Hawke’s Bay Mayors Target $314m In Government Funding
Hawke’s Bay councils have this week submitted a joint bid for $314m of government investment funds for ‘3 waters’ infrastructure projects relating to stormwater, wastewater and drinking water.
To reduce the economic impact of the COVID-19 pandemic, earlier this month the government announced it would be seeking significant ‘shovel ready’ infrastructure projects that would be ready to start as soon as the construction industry returned to normal.
Working under a Triennial Agreement, the Mayors of Central Hawke’s Bay, Hastings, Napier, Wairoa and the Chair of the Hawke’s Bay Regional Council made the submission having identified water as the number one priority for the region.
“We have been working together on a regional 3 waters service delivery project for the last 12 months”, said Central Hawke’s Bay District Council Mayor, Alex Walker.
“Our 3 waters services are critical to the communities we serve, and they link to almost all our economic, social, cultural and environmental outcomes individually and collectively as a region.”
The programme of 67 regional planned infrastructure projects submitted in the application to Crown Infrastructure Partners Ltd were not new projects, having already been factored into the 3 waters review business case to be considered by councils later this year. The mayors believed the programme of work could help support both the region’s recovery as well as deliver the region’s business and social wellbeing growth post COVID-19.
Hastings District Council Mayor Sandra Hazlehurst said that in addition to delivering the two overarching objectives of improved drinking water quality and improved environmental outcomes, the joint approach to 3 waters would ensure value for money while also generating broader outcomes for the economy.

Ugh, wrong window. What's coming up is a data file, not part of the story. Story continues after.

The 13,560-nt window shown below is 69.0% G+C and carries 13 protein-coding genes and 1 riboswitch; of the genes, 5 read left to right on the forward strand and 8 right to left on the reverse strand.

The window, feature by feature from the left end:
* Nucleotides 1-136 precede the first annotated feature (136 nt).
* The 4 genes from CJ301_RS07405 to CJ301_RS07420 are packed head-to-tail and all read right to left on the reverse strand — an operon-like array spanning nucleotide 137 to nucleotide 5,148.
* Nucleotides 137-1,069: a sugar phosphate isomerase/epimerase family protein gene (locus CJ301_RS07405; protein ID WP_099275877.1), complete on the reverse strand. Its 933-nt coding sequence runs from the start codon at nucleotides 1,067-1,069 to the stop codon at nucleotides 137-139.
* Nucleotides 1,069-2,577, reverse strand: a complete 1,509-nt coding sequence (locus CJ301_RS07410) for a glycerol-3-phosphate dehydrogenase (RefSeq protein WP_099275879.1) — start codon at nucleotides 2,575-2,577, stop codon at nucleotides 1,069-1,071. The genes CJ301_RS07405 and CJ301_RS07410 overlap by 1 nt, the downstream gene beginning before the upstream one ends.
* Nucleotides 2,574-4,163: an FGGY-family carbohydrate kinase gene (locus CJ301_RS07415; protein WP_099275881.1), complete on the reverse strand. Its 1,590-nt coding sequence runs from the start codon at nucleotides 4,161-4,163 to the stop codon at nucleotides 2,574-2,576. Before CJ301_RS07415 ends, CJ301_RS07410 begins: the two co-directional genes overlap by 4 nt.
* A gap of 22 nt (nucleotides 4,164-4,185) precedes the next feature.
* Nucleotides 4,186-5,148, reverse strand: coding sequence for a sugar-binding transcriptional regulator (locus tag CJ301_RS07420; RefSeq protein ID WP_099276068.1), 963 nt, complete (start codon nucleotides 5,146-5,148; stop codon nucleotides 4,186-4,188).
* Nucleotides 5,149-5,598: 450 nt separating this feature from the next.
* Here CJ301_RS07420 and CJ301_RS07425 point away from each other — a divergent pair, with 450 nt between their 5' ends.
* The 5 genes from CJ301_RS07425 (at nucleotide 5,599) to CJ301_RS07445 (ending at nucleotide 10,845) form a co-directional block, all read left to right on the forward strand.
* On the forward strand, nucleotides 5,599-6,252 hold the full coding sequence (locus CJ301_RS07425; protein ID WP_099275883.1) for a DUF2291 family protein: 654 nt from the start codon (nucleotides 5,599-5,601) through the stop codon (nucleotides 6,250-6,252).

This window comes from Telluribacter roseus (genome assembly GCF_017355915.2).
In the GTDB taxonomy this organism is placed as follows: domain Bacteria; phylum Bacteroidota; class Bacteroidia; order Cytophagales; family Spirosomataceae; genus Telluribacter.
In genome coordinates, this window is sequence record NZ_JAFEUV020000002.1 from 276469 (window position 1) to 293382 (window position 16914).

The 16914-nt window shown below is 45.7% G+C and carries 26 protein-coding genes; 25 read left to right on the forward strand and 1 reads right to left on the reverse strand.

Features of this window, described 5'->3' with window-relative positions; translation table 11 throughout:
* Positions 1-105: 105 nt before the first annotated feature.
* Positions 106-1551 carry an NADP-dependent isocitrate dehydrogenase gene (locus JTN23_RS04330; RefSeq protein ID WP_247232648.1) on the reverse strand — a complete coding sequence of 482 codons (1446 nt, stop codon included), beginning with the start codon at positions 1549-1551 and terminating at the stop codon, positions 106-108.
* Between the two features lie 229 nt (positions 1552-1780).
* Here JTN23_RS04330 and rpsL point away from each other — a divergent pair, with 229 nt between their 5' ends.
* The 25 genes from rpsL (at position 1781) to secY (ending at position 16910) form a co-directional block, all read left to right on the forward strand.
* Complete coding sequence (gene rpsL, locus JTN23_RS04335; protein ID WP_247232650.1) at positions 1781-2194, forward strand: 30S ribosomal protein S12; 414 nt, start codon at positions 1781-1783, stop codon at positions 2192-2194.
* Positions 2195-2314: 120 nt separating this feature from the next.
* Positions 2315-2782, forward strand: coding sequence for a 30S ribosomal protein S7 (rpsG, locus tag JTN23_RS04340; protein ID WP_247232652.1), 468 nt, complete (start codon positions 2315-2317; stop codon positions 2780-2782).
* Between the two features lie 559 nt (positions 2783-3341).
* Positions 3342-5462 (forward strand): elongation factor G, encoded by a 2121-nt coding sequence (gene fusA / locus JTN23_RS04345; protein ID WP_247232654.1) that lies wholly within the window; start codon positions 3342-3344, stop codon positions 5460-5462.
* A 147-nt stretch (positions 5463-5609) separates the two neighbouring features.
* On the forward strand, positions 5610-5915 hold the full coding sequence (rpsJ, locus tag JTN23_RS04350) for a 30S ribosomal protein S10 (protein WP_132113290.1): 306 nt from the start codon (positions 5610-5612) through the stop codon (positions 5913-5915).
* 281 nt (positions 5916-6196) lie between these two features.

“By working collaboratively with our fellow councils, we can better manage the availability of contractors and suppliers to deliver the work by giving them the surety they need to gear up to deliver this substantial investment programme, which is estimated to equate to around an additional 360 – 490 jobs in the construction sector.
“Taking a joint approach in the delivery of this work will achieve greater benefits for our region such as upskilling our people, encouraging the use of local subcontractors and suppliers and the use of Maori and Pasifika suppliers.”
The application noted that for the smaller district councils of Wairoa and Central Hawke’s Bay, the cost of drinking water and waste water supply was disproportionately greater for the rate payers of those communities.
“For Hawke’s Bay to thrive, it is critical that core infrastructure and basic services are provided to all residents in the region at an affordable cost. COVID-19 is going to exacerbate affordability issues for our rate payers as employment opportunities are reduced,” said Wairoa District Council Mayor Craig Little.
With the region’s economy strongly linked to tourism, the impact of COVID-19 was already significant and likely to be prolonged.
“Domestic and international tourism contributed $672 million of regional spending in the Hawke's Bay Region in the 12 months to December 2019. Both of these markets are likely to suffer long-term downturns placing a significant number of the region’s 5,600 tourism jobs at risk,” said Napier City Mayor Kirsten Wise.
“In the first week of April we have already seen a reduction of over 80% in spending from international cards compared to the same week last year, and an almost 100% reduction in spending in Hastings and Napier in some industries. These spending reductions are not sustainable, and as leaders in our region we recognise the importance of this investment in stimulating our economy.”
Hawke’s Bay already has a significant water security work programme already underway with the support of $30.6m from the Provincial Growth Fund, led by the Hawke’s Bay Regional Council.
Chairman Rex Graham said the money was being invested in capital projects relating to water storage, flow enhancement and managing the regions aquifers.
“Water security is key to our resilience and prosperity, particularly for the region’s primary horticultural and cropping areas of the Heretaunga Plains and the Ruataniwha Plains which are significant contributors to our economy.
“Post COVID-19, we believe it will be the key to getting our economies flowing once again.”
It is expected a decision relating to the bid would likely be made by government in late May.